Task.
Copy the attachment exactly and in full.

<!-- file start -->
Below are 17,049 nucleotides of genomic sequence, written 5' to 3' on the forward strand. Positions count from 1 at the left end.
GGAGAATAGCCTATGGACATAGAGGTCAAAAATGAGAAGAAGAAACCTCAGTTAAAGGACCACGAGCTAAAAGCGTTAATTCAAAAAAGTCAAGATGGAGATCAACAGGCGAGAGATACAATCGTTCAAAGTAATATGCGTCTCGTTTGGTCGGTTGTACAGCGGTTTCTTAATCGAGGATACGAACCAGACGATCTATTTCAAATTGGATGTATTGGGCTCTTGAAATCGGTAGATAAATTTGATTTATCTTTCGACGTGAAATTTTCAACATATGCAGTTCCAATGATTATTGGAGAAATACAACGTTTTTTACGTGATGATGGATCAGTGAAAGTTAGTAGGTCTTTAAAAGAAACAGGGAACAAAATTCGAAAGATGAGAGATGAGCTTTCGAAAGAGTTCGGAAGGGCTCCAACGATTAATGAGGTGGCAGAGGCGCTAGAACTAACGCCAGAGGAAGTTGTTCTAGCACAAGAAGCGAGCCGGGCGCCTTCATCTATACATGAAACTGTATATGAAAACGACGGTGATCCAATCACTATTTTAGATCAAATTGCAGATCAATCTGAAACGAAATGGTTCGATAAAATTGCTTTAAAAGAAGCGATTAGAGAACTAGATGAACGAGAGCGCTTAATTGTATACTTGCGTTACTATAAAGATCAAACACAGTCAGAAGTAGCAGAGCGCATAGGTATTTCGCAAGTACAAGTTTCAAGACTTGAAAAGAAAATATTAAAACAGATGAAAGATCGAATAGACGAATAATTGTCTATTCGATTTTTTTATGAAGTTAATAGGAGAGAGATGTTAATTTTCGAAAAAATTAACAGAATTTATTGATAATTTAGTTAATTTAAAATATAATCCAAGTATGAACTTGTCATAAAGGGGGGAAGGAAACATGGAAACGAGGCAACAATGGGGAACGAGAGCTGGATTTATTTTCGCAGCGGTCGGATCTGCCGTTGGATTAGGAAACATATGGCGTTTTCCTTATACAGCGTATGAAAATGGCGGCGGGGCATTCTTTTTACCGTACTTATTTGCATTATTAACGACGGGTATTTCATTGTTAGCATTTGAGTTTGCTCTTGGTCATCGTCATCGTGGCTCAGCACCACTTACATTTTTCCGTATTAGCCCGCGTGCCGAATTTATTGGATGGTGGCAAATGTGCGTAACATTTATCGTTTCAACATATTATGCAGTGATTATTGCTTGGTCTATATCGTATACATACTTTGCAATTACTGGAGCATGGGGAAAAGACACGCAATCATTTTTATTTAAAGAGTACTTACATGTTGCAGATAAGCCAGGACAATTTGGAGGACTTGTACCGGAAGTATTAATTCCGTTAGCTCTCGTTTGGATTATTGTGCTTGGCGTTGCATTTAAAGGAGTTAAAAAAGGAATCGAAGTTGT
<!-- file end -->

Below are 17,049 nucleotides of genomic sequence, written 5' to 3' on the forward strand. Positions count from 1 at the left end.
GGAGAATAGCCTATGGACATAGAGGTCAAAAATGAGAAGAAGAAACCTCAGTTAAAGGACCACGAGCTAAAAGCGTTAATTCAAAAAAGTCAAGATGGAGATCAACAGGCGAGAGATACAATCGTTCAAAGTAATATGCGTCTCGTTTGGTCGGTTGTACAGCGGTTTCTTAATCGAGGATACGAACCAGACGATCTATTTCAAATTGGATGTATTGGGCTCTTGAAATCGGTAGATAAATTTGATTTATCTTTCGACGTGAAATTTTCAACATATGCAGTTCCAATGATTATTGGAGAAATACAACGTTTTTTACGTGATGATGGATCAGTGAAAGTTAGTAGGTCTTTAAAAGAAACAGGGAACAAAATTCGAAAGATGAGAGATGAGCTTTCGAAAGAGTTCGGAAGGGCTCCAACGATTAATGAGGTGGCAGAGGCGCTAGAACTAACGCCAGAGGAAGTTGTTCTAGCACAAGAAGCGAGCCGGGCGCCTTCATCTATACATGAAACTGTATATGAAAACGACGGTGATCCAATCACTATTTTAGATCAAATTGCAGATCAATCTGAAACGAAATGGTTCGATAAAATTGCTTTAAAAGAAGCGATTAGAGAACTAGATGAACGAGAGCGCTTAATTGTATACTTGCGTTACTATAAAGATCAAACACAGTCAGAAGTAGCAGAGCGCATAGGTATTTCGCAAGTACAAGTTTCAAGACTTGAAAAGAAAATATTAAAACAGATGAAAGATCGAATAGACGAATAATTGTCTATTCGATTTTTTTATGAAGTTAATAGGAGAGAGATGTTAATTTTCGAAAAAATTAACAGAATTTATTGATAATTTAGTTAATTTAAAATATAATCCAAGTATGAACTTGTCATAAAGGGGGGAAGGAAACATGGAAACGAGGCAACAATGGGGAACGAGAGCTGGATTTATTTTCGCAGCGGTCGGATCTGCCGTTGGATTAGGAAACATATGGCGTTTTCCTTATACAGCGTATGAAAATGGCGGCGGGGCATTCTTTTTACCGTACTTATTTGCATTATTAACGACGGGTATTTCATTGTTAGCATTTGAGTTTGCTCTTGGTCATCGTCATCGTGGCTCAGCACCACTTACATTTTTCCGTATTAGCCCGCGTGCCGAATTTATTGGATGGTGGCAAATGTGCGTAACATTTATCGTTTCAACATATTATGCAGTGATTATTGCTTGGTCTATATCGTATACATACTTTGCAATTACTGGAGCATGGGGAAAAGACACGCAATCATTTTTATTTAAAGAGTACTTACATGTTGCAGATAAGCCAGGACAATTTGGAGGACTTGTACCGGAAGTATTAATTCCGTTAGCTCTCGTTTGGATTATTGTGCTTGGCGTTGCATTTAAAGGAGTTAAAAAAGGAATCGAAGTTGT